On the topic of that last note, frying in ‘trans fat free’ oil is bull. Period. Food items, including oil, change properties when heated or cooled, especially at extreme temperatures. Heating and maintaining oils to the temperatures needed to fry a food item, changes the oil’s structure so that it, essentially, becomes a trans fat.  I think it’s great that fast food places want to move towards healthier offerings, but realistically, that isn’t going to happen while food is prepared in giant vats of oil.

It can be hard to pass up the convenience of fast food, and I will be the first to admit I have a weakness for McDonald’s sausage and egg mcmuffins, as bad as they are for me, but there is no middle ground with trans fat. Every little bit does hurt you, and there is no way to balance it out health-wise.

Saturated Fat: The Mid-Way Fat

Apologies for the mini-hiatus. Injuries, work, life in general conspired against me. Things are more or less under control again so back to the posting!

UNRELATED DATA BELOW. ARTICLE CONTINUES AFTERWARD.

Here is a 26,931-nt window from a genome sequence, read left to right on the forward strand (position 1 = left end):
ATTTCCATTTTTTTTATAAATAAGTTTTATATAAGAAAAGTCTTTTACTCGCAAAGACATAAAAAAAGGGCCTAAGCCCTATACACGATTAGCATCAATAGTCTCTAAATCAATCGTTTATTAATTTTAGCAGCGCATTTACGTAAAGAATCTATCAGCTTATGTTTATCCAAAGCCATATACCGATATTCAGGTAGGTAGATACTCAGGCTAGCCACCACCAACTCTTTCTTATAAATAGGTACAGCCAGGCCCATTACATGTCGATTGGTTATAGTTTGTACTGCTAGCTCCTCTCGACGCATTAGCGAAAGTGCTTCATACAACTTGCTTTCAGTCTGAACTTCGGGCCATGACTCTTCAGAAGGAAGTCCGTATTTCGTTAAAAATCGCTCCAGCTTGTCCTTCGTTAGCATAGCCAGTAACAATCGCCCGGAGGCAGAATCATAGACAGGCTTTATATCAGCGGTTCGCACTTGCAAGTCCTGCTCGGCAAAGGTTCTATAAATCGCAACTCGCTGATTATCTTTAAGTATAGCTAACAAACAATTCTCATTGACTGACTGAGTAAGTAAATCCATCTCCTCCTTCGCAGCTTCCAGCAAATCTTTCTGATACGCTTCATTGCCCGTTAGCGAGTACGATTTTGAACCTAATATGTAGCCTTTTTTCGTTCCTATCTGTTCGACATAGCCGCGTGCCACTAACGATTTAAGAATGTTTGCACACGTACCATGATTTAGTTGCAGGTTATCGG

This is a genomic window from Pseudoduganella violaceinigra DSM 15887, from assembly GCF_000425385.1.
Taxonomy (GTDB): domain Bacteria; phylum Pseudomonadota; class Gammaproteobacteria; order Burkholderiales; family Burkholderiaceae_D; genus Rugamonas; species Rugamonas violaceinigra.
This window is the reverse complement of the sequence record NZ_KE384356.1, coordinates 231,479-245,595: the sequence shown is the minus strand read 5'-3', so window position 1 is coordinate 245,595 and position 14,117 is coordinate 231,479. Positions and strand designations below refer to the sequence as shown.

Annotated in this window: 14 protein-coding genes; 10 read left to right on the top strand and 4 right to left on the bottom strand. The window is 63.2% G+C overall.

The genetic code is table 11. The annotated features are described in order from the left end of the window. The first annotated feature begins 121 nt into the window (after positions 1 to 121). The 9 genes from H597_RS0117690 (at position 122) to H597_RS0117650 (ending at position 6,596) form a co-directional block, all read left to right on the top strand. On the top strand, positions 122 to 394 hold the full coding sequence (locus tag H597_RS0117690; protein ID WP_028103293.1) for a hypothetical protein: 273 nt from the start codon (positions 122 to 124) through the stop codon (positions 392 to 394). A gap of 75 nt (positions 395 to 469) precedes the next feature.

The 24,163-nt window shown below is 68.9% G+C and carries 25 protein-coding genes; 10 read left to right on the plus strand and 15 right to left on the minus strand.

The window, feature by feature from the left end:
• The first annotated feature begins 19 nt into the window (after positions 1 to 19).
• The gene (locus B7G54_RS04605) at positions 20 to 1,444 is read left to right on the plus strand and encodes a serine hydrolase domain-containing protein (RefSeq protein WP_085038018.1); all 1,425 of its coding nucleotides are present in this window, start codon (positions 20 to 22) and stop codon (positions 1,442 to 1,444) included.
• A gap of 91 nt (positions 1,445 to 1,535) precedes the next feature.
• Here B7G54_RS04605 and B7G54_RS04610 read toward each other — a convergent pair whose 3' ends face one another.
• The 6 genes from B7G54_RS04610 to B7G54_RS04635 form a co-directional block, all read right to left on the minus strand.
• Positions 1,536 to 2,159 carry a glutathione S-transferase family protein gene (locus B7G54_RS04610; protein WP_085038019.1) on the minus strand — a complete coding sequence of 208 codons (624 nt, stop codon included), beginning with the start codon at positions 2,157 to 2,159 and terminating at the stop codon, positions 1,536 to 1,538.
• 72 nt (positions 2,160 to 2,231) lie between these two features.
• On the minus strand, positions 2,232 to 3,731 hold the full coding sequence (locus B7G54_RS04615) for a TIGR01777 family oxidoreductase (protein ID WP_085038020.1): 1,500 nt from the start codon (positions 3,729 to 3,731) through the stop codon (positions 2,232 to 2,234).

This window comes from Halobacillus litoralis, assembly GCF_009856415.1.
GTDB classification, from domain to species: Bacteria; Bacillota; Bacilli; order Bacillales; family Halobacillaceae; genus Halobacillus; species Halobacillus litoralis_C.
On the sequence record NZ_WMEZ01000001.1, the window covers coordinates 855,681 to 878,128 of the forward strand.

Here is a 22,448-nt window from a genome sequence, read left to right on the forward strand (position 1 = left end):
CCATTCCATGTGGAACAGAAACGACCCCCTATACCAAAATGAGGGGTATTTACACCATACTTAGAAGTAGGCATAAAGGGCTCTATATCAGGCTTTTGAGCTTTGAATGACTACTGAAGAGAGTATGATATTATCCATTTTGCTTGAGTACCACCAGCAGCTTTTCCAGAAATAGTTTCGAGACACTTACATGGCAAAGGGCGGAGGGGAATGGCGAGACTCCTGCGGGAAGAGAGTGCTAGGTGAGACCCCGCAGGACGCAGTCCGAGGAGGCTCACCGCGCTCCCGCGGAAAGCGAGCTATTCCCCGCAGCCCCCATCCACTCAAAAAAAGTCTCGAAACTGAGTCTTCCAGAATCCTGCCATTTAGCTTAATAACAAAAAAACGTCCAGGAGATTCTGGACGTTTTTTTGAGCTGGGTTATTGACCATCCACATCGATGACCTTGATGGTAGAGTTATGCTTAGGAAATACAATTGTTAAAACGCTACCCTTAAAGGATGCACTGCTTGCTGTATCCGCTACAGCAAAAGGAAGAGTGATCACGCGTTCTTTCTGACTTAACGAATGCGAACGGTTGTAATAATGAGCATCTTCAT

Recently, I suffered a set-back in my running training. In particular, I injured my knee (with a leg press machine no less!) and I have been working on recovery for it given I have a half marathon coming up this weekend. The decision of going is still up in the air at this point.

So how is this all related to the post today? Well, one of the things I’ve been doing to help my joints recover and strengthen is focussing on my Omega-3 intake. The average person should be getting 3 grams a day. Runners, athletes, and active people who work their joints more frequently should be getting three times that. So as I gulped down my 2 tablespoons of Omega-3 oil, I remembered that I had promised to discuss the other siblings in the Fat family.